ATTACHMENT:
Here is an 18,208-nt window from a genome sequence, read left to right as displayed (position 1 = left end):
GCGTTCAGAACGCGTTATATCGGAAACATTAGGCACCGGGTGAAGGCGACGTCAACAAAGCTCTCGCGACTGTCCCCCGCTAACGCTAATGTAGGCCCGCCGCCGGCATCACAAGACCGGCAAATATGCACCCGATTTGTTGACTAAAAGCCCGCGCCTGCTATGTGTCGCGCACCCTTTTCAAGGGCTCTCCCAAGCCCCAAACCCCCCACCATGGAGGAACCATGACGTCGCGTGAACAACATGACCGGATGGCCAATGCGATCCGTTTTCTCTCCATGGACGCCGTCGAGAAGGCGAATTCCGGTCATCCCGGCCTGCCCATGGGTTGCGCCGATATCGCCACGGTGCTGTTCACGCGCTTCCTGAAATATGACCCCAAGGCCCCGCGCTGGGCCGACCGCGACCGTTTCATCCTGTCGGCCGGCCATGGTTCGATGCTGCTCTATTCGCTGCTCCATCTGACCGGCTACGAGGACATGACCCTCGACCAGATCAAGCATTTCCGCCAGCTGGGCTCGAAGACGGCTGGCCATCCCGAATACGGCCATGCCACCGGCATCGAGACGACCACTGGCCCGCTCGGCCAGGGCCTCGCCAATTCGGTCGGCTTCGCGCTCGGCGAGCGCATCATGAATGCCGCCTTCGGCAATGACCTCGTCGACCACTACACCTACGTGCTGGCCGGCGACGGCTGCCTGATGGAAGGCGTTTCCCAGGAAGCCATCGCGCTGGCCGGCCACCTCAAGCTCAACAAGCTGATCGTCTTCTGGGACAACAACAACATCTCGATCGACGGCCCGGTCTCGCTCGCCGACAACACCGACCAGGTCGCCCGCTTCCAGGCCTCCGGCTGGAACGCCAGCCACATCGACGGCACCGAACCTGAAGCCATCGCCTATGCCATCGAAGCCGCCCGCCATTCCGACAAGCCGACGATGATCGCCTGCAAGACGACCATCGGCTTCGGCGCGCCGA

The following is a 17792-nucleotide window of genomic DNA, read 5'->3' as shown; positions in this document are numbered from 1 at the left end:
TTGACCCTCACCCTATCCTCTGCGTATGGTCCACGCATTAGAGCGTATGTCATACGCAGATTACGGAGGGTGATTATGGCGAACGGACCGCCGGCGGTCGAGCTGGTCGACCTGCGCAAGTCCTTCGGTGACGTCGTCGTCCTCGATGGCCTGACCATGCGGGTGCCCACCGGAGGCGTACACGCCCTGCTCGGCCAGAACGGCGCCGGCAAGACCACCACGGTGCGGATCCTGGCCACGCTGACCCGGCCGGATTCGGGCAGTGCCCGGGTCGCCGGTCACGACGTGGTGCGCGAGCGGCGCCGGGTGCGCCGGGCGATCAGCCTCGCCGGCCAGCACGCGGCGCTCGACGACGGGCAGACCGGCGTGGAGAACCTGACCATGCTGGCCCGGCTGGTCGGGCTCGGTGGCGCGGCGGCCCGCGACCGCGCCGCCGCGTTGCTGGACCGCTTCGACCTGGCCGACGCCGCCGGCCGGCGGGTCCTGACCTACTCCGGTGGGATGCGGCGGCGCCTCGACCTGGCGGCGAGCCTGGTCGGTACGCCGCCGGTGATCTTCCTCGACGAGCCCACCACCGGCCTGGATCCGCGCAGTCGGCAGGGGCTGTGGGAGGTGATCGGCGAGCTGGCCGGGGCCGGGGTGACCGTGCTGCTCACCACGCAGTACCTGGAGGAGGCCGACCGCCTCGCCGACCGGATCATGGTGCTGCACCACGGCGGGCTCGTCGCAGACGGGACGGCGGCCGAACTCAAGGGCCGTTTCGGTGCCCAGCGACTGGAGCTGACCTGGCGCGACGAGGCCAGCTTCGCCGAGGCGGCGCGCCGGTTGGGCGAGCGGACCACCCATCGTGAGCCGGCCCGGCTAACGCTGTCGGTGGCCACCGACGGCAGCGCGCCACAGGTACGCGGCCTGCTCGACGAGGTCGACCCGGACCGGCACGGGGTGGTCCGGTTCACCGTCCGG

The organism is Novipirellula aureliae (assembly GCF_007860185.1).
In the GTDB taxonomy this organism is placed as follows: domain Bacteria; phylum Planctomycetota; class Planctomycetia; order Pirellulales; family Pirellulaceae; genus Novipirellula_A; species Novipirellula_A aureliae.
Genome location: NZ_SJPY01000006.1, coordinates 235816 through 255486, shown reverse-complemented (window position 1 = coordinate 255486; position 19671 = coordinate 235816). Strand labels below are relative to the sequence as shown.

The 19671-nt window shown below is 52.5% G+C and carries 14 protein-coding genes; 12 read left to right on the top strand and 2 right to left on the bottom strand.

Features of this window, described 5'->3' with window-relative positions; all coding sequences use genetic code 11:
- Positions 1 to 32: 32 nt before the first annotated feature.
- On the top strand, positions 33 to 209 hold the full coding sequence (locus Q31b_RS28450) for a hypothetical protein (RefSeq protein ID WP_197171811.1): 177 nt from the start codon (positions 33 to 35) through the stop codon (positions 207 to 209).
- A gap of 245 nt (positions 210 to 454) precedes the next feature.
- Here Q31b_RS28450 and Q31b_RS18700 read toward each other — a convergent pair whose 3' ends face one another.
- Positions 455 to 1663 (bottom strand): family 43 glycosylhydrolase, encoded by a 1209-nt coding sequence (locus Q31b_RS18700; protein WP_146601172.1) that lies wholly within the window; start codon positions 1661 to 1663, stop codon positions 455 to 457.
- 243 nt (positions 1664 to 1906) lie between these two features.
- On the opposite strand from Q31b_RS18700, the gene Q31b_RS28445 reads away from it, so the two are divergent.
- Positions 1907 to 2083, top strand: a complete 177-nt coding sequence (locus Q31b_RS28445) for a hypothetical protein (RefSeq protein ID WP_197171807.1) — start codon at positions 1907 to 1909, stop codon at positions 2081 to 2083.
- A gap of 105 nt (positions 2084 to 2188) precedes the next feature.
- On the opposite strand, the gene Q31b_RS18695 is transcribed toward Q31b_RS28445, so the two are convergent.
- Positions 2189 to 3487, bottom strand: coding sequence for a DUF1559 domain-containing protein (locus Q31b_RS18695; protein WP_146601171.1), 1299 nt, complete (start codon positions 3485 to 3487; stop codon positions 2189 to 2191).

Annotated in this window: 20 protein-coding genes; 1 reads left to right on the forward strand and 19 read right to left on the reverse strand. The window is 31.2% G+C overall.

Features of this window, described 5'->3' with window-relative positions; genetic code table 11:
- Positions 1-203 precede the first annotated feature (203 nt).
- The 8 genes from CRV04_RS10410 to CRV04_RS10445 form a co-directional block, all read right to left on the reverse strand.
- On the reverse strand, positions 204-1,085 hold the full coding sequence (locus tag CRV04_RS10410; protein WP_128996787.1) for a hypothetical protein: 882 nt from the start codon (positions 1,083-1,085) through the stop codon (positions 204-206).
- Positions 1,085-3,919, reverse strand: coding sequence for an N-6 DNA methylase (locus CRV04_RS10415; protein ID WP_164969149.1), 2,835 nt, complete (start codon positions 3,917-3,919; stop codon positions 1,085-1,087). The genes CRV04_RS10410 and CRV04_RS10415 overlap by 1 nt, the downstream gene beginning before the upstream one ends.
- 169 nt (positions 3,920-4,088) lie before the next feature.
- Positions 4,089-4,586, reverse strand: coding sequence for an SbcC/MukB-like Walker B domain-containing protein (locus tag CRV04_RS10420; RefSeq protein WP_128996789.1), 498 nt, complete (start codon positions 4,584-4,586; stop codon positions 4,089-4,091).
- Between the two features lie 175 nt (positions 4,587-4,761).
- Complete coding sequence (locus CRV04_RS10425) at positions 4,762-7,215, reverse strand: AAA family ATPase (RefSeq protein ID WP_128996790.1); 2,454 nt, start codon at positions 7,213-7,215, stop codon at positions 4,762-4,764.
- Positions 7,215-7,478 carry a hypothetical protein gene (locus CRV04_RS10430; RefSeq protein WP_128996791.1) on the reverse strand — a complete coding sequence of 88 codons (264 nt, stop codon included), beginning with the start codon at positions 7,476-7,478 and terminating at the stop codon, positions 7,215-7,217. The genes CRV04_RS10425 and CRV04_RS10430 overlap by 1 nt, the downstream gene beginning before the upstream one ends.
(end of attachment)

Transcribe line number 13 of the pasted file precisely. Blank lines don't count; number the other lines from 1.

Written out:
- Here Q31b_RS28450 and Q31b_RS18700 read toward each other — a convergent pair whose 3' ends face one another.